We sent our first MoneyRise weekly email on the 15th of March this year with a promise to send you the most valuable financial information every Monday evening (WAT). We decided to do a special edition for New Year’s eve to give you a rundown on what happened in the Financial markets in 2021 and what you can expect in 2022.

While Retail investors in the US started the year with a bang as the shares of companies like Gamestop, AMC made large gains, and successfully short squeezed Melvin Capital; the key themes of the Nigerian investment space in 2021 can be summarised under the acronym “bin”, which meant: Bans, Inflation, and Naira falling.


In February, in an attempt to stop the fall of the naira against the dollar, the Central Bank of Nigeria (CBN) ordered banks to close any account linked to cryptocurrency trading.

In March, continuing their efforts to salvage the Naira, CBN instructed Nigerian Banks to stop instant completion of Forex transfers online, making it more hectic for anyone looking to make transactions in foreign currency.

On the 8th of April, the Security and Exchange Commission, Nigeria (SEC) released a memo that said that foreign securities should not be sold to Nigerian investors targeting platforms like Bamboo, Trove, Chaka, and your very own Risevest.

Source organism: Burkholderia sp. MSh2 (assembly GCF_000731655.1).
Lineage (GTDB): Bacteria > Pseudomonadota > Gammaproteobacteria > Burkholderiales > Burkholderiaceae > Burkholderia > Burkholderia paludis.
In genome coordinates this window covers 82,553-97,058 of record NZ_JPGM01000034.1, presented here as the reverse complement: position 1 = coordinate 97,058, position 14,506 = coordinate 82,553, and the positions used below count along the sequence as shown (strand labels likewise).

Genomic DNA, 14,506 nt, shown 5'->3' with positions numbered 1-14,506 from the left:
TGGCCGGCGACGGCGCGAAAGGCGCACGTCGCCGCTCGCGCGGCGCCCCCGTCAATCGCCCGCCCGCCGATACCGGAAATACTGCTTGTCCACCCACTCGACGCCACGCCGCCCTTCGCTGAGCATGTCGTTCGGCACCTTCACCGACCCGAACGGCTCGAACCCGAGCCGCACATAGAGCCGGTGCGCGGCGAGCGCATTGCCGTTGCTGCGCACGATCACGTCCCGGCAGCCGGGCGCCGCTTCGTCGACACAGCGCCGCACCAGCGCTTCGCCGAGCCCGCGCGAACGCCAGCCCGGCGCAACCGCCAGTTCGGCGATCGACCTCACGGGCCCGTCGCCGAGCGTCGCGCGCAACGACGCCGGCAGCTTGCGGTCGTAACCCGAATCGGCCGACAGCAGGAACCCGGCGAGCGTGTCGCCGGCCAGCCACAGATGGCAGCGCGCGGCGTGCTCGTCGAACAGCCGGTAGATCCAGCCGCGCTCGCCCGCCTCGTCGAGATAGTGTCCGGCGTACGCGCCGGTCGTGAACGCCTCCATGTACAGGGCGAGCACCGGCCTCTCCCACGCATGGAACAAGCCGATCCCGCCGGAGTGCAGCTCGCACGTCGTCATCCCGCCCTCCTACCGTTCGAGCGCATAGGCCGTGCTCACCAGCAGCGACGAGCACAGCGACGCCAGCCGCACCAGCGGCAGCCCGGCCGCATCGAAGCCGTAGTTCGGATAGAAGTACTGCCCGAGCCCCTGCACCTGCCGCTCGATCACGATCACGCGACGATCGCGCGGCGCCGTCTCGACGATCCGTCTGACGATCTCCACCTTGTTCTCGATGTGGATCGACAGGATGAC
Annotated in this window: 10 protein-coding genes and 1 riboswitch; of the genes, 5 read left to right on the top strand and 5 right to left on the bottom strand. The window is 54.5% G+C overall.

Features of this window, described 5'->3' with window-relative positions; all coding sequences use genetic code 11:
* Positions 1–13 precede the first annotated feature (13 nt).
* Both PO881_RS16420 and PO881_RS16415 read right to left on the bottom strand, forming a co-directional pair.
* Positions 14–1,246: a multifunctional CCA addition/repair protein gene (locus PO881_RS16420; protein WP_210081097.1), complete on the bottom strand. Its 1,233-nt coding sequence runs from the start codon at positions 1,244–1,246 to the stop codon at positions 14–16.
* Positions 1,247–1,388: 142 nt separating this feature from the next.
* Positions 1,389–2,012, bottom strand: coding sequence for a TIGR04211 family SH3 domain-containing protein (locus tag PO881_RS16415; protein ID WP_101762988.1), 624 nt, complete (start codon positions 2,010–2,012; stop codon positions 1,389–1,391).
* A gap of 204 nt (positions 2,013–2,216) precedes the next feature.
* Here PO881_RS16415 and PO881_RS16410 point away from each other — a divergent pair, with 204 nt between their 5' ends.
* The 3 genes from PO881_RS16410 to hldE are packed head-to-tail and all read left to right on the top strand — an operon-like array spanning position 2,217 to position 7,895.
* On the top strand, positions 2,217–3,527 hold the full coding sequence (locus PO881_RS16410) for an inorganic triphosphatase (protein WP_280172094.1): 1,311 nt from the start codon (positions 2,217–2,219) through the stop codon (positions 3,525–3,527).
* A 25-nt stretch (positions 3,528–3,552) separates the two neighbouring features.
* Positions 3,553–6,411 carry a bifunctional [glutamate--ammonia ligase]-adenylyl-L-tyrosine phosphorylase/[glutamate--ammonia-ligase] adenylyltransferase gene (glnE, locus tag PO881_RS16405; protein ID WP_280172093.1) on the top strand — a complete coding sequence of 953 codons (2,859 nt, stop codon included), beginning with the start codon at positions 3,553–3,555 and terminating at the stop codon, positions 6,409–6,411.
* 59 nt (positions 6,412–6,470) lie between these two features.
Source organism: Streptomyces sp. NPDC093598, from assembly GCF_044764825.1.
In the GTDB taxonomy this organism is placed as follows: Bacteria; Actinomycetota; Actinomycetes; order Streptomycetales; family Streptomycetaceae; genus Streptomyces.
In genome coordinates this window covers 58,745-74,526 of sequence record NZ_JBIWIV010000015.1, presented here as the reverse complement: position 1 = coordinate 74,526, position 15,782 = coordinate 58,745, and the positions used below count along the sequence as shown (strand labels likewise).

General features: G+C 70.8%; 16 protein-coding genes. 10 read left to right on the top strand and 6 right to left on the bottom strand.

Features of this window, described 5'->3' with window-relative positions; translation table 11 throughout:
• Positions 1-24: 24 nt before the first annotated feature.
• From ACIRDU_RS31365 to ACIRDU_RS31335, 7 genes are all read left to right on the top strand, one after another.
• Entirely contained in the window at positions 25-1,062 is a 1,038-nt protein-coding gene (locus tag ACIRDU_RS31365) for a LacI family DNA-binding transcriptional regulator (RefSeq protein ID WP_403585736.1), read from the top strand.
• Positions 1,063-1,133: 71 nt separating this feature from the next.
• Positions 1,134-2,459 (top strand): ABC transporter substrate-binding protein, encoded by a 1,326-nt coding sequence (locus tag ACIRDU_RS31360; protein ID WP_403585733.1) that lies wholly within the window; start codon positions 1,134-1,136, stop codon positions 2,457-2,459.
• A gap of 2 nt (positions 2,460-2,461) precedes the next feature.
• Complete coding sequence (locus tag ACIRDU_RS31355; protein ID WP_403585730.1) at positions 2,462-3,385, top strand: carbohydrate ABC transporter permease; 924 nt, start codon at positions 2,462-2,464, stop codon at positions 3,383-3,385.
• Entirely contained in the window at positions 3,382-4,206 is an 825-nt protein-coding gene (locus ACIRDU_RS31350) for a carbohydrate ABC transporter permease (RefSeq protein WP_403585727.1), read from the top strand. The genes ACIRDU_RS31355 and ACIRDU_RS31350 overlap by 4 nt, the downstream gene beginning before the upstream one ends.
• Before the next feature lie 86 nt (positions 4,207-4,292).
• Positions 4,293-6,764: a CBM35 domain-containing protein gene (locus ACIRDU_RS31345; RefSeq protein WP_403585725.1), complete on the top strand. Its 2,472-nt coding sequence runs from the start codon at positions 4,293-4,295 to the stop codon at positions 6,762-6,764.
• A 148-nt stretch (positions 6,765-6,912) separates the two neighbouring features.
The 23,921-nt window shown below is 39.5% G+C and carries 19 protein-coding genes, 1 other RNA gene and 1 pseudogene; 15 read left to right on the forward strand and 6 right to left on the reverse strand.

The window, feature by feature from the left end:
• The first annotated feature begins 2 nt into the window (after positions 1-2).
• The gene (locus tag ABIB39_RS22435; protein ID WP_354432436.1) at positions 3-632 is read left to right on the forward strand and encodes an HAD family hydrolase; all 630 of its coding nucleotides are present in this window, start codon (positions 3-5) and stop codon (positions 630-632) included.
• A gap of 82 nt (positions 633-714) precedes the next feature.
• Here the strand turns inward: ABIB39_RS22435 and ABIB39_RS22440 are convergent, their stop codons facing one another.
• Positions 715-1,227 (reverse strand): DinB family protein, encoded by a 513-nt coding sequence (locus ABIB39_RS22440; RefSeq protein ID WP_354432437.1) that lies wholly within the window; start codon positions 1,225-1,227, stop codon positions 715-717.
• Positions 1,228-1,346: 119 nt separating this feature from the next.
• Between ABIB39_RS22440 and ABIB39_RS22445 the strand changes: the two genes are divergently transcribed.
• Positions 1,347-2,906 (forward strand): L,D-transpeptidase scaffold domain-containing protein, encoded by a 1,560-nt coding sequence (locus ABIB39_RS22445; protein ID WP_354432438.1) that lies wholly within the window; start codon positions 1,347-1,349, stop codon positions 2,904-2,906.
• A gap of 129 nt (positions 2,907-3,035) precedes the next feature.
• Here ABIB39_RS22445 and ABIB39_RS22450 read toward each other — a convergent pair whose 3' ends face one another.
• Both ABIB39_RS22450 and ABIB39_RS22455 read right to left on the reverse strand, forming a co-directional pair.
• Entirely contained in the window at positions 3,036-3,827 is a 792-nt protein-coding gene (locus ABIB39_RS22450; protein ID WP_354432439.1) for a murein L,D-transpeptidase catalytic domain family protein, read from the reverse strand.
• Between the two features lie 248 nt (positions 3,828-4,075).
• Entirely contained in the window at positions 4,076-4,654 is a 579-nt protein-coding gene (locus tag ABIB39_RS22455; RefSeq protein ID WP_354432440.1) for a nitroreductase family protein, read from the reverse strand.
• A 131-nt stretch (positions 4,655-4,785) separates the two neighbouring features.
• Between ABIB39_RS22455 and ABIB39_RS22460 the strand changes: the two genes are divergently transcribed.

Before Nigerian Fintech startups could recover from the SEC’s memo, NIBSS dropped their own memo, which said that non-banking firms would no longer be able to validate the BVNs of their customers when they are performing KYC.

In June, The Federal Government of Nigeria (FGN) indefinitely suspended the operation of Twitter in Nigeria after the platform took down one of the President’s tweets that many Twitter users had reported. To date, Twitter users in Nigeria still need VPNs to use the platform.

July ended with another ban. CBN banned the operation of Bureau De Change (BDC) in Nigeria, forcing anyone that needed forex to go through commercial banks.

In August, CBN got a Court order that allowed them to suspend the bank accounts of Wealth techs in Nigeria such as Trove, Chaka, Bamboo and of course, us, Risevest. They eventually unfroze all accounts in October.


Nigeria’s inflation rate for the year was on a steady rise. It went from 16.74% in February to 17.33% in March, to 18.17% in April before it ended its 19-month climbing streak and fell to 18.12% in May, down again to 17.93% in June. In November, inflation was at 15.4%